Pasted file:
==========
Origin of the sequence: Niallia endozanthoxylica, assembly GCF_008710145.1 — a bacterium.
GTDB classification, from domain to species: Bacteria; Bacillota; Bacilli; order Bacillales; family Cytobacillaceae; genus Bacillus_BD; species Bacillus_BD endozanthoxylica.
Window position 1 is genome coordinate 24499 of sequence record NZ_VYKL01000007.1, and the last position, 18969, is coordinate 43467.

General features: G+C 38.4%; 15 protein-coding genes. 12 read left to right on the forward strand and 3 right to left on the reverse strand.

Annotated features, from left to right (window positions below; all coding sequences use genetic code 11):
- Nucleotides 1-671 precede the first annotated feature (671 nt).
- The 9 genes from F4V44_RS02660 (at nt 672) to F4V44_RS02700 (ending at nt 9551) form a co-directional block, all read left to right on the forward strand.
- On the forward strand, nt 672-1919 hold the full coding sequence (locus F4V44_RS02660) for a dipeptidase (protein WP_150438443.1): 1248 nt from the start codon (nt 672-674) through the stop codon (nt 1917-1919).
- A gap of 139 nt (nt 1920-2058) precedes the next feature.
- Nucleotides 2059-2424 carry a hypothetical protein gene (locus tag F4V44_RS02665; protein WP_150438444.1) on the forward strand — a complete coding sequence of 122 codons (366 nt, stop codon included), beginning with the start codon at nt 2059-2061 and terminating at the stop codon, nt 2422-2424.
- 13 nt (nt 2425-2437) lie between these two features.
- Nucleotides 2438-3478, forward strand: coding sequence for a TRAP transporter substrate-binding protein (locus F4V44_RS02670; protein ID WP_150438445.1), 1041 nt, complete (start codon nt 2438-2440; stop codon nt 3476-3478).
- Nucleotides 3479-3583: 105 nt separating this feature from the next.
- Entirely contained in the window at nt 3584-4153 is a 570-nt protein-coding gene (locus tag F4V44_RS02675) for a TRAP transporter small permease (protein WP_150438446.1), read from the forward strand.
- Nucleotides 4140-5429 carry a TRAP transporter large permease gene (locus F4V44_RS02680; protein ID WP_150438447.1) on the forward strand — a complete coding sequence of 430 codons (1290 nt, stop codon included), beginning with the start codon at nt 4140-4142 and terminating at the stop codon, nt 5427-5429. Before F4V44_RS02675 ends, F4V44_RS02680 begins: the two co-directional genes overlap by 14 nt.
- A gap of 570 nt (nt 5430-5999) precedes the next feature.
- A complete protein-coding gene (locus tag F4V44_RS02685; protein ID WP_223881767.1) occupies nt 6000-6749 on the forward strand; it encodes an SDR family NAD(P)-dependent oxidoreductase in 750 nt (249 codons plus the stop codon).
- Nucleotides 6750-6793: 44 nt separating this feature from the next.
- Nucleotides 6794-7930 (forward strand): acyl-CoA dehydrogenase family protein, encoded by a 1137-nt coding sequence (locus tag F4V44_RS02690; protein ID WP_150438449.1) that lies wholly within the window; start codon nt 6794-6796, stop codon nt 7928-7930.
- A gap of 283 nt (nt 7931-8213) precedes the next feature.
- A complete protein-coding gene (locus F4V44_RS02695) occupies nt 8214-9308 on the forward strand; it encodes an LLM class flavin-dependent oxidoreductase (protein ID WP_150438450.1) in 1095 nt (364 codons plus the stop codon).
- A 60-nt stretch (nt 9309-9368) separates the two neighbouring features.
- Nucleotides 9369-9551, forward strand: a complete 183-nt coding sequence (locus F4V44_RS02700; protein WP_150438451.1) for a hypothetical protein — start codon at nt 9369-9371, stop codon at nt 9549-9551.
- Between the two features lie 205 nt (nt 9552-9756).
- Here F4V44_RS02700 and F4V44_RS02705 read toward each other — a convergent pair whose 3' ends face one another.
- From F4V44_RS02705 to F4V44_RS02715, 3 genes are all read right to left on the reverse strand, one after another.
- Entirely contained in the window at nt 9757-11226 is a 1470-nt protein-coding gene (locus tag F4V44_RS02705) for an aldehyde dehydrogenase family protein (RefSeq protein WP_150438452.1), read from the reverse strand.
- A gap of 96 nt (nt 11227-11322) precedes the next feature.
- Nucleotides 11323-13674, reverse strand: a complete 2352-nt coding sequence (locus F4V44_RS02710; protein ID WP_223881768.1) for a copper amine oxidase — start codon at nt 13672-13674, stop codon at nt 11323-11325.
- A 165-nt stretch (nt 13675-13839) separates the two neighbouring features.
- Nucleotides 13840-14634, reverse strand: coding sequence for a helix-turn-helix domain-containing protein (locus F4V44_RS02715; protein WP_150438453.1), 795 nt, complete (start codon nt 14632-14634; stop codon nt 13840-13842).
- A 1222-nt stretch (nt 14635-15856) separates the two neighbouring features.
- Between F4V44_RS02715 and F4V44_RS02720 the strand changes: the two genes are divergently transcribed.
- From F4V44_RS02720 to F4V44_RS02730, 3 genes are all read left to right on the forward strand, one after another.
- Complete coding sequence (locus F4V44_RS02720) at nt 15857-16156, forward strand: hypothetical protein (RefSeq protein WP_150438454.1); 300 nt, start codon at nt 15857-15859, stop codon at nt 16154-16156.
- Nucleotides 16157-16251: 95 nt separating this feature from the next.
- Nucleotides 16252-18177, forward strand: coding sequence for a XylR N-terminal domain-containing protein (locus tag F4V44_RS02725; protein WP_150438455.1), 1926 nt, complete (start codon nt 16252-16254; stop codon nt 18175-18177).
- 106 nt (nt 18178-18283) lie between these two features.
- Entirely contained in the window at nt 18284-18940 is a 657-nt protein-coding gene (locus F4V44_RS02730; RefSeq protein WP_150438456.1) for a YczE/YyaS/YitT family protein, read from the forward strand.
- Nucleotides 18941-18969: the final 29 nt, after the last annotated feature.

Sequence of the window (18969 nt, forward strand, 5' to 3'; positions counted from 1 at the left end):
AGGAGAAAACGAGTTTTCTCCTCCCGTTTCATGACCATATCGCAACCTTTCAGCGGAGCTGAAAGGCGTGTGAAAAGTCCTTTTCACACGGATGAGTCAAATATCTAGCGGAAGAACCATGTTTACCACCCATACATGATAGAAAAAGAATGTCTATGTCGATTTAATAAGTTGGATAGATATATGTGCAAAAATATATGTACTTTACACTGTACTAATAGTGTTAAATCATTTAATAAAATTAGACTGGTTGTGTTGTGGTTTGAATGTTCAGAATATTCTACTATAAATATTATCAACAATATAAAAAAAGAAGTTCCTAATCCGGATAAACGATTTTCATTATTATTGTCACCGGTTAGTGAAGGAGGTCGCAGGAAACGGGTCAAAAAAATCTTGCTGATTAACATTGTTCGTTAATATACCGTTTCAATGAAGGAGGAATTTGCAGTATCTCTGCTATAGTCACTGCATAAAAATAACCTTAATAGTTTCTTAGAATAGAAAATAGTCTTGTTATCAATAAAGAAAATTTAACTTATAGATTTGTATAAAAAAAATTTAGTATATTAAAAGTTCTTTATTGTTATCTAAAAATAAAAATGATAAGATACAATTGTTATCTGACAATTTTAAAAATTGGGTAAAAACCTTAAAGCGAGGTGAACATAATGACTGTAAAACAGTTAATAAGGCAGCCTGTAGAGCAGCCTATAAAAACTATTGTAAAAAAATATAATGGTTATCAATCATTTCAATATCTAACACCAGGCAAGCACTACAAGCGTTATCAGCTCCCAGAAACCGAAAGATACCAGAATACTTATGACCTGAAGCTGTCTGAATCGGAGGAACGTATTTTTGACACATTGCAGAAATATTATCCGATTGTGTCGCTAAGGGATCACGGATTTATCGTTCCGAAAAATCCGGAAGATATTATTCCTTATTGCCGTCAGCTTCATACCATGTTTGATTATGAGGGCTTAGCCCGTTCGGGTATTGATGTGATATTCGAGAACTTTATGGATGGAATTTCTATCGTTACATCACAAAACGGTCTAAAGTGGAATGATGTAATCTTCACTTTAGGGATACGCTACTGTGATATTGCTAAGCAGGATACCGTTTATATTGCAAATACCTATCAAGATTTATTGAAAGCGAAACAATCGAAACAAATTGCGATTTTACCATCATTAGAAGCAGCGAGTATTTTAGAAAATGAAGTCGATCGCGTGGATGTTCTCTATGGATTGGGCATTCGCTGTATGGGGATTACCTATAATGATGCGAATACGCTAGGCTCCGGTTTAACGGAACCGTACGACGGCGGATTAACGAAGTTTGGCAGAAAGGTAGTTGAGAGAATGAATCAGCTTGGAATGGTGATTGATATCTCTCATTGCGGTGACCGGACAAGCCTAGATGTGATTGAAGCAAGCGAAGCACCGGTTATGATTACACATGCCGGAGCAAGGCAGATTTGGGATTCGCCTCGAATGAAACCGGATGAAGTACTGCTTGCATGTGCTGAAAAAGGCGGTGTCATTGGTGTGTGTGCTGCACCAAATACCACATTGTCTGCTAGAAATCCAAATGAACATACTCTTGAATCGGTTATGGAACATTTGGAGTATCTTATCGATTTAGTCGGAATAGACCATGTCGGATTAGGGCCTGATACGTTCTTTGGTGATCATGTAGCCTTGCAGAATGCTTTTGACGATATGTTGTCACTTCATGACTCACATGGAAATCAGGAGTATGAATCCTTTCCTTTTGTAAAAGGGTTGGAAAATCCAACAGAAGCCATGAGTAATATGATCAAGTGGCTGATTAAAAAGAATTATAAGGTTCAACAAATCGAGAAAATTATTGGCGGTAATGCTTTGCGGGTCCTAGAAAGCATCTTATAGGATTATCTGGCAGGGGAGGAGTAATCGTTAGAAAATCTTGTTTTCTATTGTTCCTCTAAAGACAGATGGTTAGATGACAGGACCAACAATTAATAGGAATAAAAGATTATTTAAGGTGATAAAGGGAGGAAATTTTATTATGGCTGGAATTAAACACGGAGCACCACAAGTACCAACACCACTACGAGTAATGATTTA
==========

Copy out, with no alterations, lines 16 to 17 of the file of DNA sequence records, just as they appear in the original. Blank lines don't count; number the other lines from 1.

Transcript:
- A gap of 570 nt (nt 5430-5999) precedes the next feature.
- A complete protein-coding gene (locus tag F4V44_RS02685; protein ID WP_223881767.1) occupies nt 6000-6749 on the forward strand; it encodes an SDR family NAD(P)-dependent oxidoreductase in 750 nt (249 codons plus the stop codon).